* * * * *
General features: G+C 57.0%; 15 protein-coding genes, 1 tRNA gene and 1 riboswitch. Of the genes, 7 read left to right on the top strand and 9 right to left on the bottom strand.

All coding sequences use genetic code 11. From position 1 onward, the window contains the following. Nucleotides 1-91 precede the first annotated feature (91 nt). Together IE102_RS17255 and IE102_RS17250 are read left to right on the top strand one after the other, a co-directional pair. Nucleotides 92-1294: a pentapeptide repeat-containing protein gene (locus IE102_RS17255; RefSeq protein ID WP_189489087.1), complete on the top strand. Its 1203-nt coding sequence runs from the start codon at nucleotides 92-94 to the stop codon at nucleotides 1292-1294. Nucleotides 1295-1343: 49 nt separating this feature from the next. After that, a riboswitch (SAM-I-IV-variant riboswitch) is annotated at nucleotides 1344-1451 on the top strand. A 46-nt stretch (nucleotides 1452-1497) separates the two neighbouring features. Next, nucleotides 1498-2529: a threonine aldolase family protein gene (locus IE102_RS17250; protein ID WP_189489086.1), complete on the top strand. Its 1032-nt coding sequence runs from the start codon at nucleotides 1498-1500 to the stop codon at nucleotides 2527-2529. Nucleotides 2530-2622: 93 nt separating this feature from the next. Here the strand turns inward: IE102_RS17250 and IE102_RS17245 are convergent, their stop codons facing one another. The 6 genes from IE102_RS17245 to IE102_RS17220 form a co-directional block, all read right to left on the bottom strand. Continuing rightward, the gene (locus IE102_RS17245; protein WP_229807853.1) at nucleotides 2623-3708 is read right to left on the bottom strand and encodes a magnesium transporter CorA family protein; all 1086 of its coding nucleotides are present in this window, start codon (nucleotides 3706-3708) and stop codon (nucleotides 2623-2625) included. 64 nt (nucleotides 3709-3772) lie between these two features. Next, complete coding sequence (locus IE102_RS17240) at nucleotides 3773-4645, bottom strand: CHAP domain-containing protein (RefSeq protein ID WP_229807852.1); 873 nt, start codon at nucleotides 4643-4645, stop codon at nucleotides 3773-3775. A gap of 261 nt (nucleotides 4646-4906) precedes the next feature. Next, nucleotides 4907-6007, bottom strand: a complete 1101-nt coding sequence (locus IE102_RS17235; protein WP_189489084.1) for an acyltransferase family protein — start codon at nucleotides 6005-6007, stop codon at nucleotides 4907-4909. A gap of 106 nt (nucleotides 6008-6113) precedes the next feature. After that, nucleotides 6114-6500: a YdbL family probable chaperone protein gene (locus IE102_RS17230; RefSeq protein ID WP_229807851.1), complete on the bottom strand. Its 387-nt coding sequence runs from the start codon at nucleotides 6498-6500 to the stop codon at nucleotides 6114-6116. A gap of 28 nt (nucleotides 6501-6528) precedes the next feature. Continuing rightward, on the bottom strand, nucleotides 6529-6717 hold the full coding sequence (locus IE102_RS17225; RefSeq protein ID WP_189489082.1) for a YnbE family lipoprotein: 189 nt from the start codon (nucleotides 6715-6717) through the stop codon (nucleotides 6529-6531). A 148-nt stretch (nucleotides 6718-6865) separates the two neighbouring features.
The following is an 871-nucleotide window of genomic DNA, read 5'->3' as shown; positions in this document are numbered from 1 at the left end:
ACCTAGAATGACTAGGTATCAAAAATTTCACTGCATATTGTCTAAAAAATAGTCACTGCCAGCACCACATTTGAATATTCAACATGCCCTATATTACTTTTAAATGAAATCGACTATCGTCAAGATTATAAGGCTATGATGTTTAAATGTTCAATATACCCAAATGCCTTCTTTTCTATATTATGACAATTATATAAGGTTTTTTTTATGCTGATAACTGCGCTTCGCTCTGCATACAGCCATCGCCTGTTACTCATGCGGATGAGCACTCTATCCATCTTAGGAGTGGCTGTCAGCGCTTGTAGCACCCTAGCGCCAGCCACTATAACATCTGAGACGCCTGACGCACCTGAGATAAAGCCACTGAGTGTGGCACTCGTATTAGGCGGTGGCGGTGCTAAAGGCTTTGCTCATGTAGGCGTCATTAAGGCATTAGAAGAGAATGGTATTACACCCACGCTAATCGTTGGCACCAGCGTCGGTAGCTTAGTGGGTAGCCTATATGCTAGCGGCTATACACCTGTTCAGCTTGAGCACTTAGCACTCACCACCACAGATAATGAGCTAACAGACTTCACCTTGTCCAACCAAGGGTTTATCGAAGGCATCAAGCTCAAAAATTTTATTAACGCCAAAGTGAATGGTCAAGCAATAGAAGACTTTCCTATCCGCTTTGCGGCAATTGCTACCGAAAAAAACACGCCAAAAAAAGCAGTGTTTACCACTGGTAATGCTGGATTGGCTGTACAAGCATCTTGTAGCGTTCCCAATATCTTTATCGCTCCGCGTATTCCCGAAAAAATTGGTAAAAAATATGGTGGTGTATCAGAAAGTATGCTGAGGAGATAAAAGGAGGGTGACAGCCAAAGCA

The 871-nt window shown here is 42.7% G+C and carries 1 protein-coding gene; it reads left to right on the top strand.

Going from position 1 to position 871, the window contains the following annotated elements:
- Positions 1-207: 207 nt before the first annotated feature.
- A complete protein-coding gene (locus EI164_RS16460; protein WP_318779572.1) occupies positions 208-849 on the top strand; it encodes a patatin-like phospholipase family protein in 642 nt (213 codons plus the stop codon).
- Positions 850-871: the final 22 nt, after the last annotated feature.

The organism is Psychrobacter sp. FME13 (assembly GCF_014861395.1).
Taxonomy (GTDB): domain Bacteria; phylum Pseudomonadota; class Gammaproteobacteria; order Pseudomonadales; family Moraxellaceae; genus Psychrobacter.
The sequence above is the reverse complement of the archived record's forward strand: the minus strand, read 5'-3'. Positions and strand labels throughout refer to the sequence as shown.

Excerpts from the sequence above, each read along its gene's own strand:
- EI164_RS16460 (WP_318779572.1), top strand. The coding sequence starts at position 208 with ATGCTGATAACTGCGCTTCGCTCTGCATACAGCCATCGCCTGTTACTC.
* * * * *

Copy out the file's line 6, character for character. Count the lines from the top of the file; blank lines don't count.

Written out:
Going from position 1 to position 871, the window contains the following annotated elements: